The article outlines what kind of contents and circumstances of contracts are against “public order and good morals” according to Japanese contract law (Art. 90 Minpô)while examining the history of reception, the terms, the dogmatic understanding, and selected examples of contracts. From a dogmatic point of view, the historically laid interaction between Art. 90 and Art. 91 Minpô (private autonomy) is still interesting: here is no general rule for “illegality” of a contract in the Japanese civil code as there is in the German or Swiss civil codes (§ 134 BGB, Art. 19 f. OR). Therefore, there are differences in the relation of illegality and immorality. Furthermore, it is controversial whether the violation of “public coercive law” is covered by Art. 90 Minpô or by Art. 91
Minpô. In questions of terms, the definition of “public order” (öffentliche Ordnung) is problematic. From a comparative view, this term and other “orders” such as the
“family order” or the “economic order” seem much more important in Japanese law than the term “good morals”. According to Japanese doctrine, though, the terms cannot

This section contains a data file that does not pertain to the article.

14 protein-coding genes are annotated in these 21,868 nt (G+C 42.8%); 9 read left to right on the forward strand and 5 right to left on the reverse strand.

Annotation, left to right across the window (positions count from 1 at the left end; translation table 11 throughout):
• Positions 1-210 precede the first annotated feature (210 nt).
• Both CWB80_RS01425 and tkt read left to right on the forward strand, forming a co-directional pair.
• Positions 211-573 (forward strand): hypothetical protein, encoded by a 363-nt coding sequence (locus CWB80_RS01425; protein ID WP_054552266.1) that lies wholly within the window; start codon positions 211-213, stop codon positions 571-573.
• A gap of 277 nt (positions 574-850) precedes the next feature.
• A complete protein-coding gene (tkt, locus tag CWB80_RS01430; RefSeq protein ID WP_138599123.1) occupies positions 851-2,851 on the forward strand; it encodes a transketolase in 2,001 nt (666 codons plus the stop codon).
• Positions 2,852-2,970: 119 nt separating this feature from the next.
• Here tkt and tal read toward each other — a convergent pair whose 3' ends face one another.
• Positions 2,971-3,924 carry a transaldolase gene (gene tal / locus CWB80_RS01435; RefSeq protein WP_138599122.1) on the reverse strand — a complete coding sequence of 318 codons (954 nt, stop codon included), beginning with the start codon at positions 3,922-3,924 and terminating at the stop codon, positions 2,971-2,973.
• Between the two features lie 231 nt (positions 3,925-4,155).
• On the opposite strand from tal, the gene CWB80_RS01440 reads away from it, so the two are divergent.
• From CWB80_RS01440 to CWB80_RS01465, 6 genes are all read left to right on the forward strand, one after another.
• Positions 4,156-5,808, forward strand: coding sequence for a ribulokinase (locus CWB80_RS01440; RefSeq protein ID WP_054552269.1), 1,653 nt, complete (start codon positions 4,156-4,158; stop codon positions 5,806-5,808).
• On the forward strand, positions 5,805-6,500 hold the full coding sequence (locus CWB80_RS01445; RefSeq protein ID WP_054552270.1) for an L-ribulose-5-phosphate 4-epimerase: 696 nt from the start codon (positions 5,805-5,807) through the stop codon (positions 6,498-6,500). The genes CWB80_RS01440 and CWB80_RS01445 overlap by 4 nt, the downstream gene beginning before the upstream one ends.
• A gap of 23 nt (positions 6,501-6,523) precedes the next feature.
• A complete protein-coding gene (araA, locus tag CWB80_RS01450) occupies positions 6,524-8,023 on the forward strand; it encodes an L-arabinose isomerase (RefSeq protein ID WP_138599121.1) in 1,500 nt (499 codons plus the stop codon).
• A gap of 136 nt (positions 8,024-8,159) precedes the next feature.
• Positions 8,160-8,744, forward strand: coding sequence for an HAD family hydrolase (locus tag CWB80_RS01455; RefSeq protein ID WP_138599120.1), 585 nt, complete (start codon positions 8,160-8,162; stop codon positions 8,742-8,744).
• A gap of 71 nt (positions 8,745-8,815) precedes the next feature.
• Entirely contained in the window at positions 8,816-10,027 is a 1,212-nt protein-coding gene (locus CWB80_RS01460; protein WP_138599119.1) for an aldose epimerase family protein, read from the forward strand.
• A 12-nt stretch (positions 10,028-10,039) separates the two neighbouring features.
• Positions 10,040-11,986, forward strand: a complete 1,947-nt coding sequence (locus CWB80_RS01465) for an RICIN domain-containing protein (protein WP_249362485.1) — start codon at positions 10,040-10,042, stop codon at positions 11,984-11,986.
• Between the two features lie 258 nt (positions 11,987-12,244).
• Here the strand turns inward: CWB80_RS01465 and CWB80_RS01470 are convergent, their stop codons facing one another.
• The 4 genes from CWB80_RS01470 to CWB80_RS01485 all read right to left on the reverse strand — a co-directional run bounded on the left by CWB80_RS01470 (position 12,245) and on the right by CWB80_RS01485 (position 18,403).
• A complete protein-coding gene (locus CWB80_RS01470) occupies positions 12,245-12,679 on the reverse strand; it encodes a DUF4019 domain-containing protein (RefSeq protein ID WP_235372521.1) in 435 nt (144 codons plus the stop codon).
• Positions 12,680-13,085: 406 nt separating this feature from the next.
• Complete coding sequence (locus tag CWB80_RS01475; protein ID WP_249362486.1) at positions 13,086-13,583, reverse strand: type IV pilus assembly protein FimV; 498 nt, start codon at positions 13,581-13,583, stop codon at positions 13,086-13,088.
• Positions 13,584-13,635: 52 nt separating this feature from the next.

be distinguished. One can examine not only legal ifferences but also cultural differences with selected examples of contracts – such as the prostitution contract or two other related and classical examples of Japanese jurisdiction, gei shôgi keiyaku, the contract of surety with dependants, more precisely with employees at bars, or the surrogate mother contract. Overall in Japan as well as in Germany and Switzerland, one can observe a tendency to restrain the private autonomy in contracts in favor of the idea of justice, and therefore also for the extension of Art. 90 Minpô. Two civil law theories – one by Atsushi Ômura, who has developed a theory based on thoughts about justice, and one by Keizô Yamamoto, who links Art. 90 Minpô with an interpretation according to constitutional rights – offer the necessary theoretical foundations. On the other hand, there is a bias toward neglecting the contractual right of self-determination of adult women when it comes to prostitution or surrogate motherhood.